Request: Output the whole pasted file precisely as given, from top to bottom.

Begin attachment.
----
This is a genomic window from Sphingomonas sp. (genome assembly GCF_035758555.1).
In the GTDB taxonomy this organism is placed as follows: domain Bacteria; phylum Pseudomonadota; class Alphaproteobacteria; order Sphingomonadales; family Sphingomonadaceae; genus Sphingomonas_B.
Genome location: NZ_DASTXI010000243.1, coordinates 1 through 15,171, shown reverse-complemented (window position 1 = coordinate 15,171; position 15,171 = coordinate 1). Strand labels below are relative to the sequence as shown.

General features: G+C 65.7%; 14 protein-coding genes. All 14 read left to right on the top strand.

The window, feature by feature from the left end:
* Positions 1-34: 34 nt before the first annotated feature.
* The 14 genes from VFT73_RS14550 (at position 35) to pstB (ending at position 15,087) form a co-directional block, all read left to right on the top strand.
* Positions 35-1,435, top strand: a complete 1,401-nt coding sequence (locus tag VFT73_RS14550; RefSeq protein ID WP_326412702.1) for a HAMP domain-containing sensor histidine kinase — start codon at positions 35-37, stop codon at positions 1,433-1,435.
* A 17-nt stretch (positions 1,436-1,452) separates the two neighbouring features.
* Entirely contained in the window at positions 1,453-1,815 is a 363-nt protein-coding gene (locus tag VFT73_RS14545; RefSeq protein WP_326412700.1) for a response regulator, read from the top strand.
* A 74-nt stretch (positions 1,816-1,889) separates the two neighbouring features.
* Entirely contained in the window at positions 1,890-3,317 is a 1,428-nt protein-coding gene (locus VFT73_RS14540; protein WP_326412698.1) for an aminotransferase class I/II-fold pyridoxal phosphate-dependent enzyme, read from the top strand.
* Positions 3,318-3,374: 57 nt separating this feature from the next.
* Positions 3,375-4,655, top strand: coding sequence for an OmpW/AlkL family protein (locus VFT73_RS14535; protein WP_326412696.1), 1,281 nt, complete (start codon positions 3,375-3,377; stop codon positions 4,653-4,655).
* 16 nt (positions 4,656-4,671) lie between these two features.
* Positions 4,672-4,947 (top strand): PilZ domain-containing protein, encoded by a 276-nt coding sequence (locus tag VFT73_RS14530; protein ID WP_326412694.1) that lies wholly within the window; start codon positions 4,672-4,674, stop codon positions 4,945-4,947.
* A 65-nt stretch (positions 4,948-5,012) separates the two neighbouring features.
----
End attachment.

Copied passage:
This is a genomic window from Sphingomonas sp. (genome assembly GCF_035758555.1).
In the GTDB taxonomy this organism is placed as follows: domain Bacteria; phylum Pseudomonadota; class Alphaproteobacteria; order Sphingomonadales; family Sphingomonadaceae; genus Sphingomonas_B.
Genome location: NZ_DASTXI010000243.1, coordinates 1 through 15,171, shown reverse-complemented (window position 1 = coordinate 15,171; position 15,171 = coordinate 1). Strand labels below are relative to the sequence as shown.

General features: G+C 65.7%; 14 protein-coding genes. All 14 read left to right on the top strand.

The window, feature by feature from the left end:
* Positions 1-34: 34 nt before the first annotated feature.
* The 14 genes from VFT73_RS14550 (at position 35) to pstB (ending at position 15,087) form a co-directional block, all read left to right on the top strand.
* Positions 35-1,435, top strand: a complete 1,401-nt coding sequence (locus tag VFT73_RS14550; RefSeq protein ID WP_326412702.1) for a HAMP domain-containing sensor histidine kinase — start codon at positions 35-37, stop codon at positions 1,433-1,435.
* A 17-nt stretch (positions 1,436-1,452) separates the two neighbouring features.
* Entirely contained in the window at positions 1,453-1,815 is a 363-nt protein-coding gene (locus tag VFT73_RS14545; RefSeq protein WP_326412700.1) for a response regulator, read from the top strand.
* A 74-nt stretch (positions 1,816-1,889) separates the two neighbouring features.
* Entirely contained in the window at positions 1,890-3,317 is a 1,428-nt protein-coding gene (locus VFT73_RS14540; protein WP_326412698.1) for an aminotransferase class I/II-fold pyridoxal phosphate-dependent enzyme, read from the top strand.
* Positions 3,318-3,374: 57 nt separating this feature from the next.
* Positions 3,375-4,655, top strand: coding sequence for an OmpW/AlkL family protein (locus VFT73_RS14535; protein WP_326412696.1), 1,281 nt, complete (start codon positions 3,375-3,377; stop codon positions 4,653-4,655).
* 16 nt (positions 4,656-4,671) lie between these two features.
* Positions 4,672-4,947 (top strand): PilZ domain-containing protein, encoded by a 276-nt coding sequence (locus tag VFT73_RS14530; protein ID WP_326412694.1) that lies wholly within the window; start codon positions 4,672-4,674, stop codon positions 4,945-4,947.
* A 65-nt stretch (positions 4,948-5,012) separates the two neighbouring features.